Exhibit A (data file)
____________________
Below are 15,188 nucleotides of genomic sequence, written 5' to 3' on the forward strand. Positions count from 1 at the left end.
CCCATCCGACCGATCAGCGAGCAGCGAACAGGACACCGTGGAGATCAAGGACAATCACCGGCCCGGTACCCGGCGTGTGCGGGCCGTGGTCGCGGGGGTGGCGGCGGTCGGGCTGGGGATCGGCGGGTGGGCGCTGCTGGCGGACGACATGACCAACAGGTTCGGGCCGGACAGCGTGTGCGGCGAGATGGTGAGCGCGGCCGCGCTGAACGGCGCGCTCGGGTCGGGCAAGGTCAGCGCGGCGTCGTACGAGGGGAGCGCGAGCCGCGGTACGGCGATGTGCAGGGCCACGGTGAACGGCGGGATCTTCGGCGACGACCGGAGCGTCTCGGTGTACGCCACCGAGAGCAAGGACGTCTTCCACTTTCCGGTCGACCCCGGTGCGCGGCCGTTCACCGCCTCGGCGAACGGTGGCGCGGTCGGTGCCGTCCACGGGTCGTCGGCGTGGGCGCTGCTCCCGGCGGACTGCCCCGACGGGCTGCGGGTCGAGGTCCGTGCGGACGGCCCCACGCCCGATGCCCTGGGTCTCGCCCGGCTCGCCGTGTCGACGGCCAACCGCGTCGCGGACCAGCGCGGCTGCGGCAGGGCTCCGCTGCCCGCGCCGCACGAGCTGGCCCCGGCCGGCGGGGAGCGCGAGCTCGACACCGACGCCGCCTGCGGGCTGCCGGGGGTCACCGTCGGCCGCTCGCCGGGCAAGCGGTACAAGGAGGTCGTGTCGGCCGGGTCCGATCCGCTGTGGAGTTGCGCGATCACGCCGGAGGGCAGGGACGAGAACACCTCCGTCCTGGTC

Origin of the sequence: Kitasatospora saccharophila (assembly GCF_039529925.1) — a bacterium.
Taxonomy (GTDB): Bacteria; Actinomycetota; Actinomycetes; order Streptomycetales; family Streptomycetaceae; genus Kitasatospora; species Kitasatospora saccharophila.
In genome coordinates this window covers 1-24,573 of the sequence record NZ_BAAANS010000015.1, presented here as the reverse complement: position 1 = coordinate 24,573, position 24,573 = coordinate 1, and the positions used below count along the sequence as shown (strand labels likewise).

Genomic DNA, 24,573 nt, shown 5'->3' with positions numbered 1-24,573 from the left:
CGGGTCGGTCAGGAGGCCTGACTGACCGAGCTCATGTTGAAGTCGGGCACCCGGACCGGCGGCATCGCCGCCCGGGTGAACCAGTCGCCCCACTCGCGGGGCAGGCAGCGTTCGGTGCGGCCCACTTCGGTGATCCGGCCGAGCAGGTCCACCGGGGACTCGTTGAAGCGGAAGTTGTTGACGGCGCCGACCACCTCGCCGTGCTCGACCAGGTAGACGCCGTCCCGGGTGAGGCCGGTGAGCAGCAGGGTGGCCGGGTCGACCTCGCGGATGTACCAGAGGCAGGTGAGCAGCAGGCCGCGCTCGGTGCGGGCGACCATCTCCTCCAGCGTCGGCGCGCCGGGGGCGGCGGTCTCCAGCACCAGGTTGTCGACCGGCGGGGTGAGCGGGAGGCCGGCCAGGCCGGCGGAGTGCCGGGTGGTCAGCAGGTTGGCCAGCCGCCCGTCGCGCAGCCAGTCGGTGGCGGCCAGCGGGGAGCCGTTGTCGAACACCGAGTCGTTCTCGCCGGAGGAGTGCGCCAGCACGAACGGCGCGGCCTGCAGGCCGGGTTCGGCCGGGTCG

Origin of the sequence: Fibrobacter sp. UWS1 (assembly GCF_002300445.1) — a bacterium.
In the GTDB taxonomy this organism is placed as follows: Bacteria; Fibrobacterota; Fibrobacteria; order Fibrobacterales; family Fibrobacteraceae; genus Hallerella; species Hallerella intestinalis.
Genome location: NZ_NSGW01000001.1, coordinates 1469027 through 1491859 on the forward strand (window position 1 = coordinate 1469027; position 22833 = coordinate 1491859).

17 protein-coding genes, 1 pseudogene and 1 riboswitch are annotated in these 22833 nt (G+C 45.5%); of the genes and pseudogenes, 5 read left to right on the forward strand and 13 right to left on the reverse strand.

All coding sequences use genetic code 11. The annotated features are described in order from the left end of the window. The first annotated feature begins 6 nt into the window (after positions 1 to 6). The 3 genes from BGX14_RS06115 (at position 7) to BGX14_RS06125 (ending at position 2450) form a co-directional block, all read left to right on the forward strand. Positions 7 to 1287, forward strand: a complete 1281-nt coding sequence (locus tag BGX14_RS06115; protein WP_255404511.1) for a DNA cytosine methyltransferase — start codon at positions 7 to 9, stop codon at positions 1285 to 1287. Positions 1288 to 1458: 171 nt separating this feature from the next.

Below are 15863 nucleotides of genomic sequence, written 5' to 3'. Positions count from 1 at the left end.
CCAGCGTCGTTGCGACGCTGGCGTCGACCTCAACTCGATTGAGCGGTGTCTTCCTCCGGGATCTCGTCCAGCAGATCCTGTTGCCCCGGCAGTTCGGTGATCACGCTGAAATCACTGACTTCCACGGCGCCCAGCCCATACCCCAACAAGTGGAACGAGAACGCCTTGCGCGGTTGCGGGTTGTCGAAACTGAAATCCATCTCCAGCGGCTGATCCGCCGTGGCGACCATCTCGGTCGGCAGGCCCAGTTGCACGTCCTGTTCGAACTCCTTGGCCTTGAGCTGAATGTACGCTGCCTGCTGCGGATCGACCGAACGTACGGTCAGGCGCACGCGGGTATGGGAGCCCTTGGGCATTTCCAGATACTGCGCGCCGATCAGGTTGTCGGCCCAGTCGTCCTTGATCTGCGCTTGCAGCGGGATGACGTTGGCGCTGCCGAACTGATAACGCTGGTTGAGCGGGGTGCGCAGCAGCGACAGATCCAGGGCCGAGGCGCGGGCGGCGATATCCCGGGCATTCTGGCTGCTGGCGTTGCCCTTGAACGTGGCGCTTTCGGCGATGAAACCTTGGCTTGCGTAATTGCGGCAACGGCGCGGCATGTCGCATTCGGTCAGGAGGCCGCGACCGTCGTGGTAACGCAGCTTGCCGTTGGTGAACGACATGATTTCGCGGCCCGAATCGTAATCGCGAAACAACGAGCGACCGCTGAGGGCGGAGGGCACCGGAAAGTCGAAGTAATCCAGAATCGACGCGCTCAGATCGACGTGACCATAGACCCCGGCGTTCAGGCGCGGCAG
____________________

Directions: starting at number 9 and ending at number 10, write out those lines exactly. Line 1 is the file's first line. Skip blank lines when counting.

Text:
In the GTDB taxonomy this organism is placed as follows: Bacteria; Fibrobacterota; Fibrobacteria; order Fibrobacterales; family Fibrobacteraceae; genus Hallerella; species Hallerella intestinalis.
Genome location: NZ_NSGW01000001.1, coordinates 1469027 through 1491859 on the forward strand (window position 1 = coordinate 1469027; position 22833 = coordinate 1491859).